Understanding prostate cancer and ways to treat the disease will be
the topic of a conference that organizers predict could draw more
than 1,000 people to Burbank beginning Friday.
The 2003 National Conference on Prostate Cancer will last through
Sunday at the Hilton Burbank, 2500 Hollywood Way, and is expected to
attract healthcare professionals from around the world along with
prostate cancer survivors, patients and family members. Prostate
cancer is the leading cause of cancer deaths among American men,
according to the Mayo Clinic. The American Cancer Society estimates
that 220,900 new cases of prostate cancer will be reported in the
U.S. this year, and that 28,900 men will die from the disease.
The conference, which is taking place in conjunction with Prostate
Cancer Month, will include discussions by renowned prostate cancer
researchers and specialists. The mission of the conference, which
organizers say is the largest of its kind in the nation, is to
“Patients need to be empowered with education,” said Glenn Weaver,
the executive director of the Prostate Cancer Research Institute,
which, along with the Foundation for Cancer Research and Education,
is sponsoring the conference. “There are a lot of treatment options,
but this is not a cookie-cutter disease.”
Officials urge spouses to come with their husbands in order to
gain some perspective on treatments and to make sure they are keeping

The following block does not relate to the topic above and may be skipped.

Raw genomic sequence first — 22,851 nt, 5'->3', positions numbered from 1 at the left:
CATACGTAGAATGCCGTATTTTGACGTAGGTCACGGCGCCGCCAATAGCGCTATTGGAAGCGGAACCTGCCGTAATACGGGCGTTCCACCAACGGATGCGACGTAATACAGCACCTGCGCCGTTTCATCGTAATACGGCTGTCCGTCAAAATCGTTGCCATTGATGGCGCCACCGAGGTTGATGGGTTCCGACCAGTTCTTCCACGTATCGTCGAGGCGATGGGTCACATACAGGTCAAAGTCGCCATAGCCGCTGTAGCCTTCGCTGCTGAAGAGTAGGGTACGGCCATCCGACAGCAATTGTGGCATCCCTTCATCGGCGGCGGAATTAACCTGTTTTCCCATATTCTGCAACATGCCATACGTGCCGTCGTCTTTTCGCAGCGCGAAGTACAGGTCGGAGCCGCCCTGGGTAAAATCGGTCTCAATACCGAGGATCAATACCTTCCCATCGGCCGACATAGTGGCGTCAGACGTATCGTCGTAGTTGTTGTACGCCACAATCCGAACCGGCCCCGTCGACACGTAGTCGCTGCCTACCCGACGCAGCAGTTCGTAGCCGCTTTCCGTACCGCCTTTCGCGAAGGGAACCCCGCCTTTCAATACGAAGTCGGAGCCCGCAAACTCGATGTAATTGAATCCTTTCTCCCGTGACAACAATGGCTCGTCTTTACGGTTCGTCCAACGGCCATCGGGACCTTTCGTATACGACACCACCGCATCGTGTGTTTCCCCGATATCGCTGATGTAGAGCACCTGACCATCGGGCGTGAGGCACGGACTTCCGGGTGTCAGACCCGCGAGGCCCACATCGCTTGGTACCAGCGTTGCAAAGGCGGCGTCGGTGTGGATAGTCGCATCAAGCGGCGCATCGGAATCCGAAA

up with them.
Organizers have a variety of events planned for the conference.
Prostate cancer survivors Michael Milken and Harry Belafonte will
give keynote addresses. Free screenings will be from 8:30 a.m. to
1:30 p.m. Friday and from 8 a.m. to noon Saturday. Physicians and
researchers will present the latest findings in diagnostic
techniques, treatment options and nutrition.
At 8:20 a.m. Saturday, there will be a live demonstration of a
color Doppler ultrasound -- an advanced imaging diagnostic technique
-- and a biopsy. The day will also include discussion on alternatives
to chemotherapy and diet.
The Prostate Cancer and Research Institute is a nonprofit
educational and research support organization founded in 1997 by
physicians Stephen Strum and Mark Scholz.
The institute was founded after Strum and Scholz realized that
when patients were better educated about disease, their treatments
and dialogue with physicians were more meaningful and ultimately
successful, said Weaver, whose father died of colon cancer at 57.
Educating the public about the cancer, and improving the level of
care for men with the disease became the organization’s mission.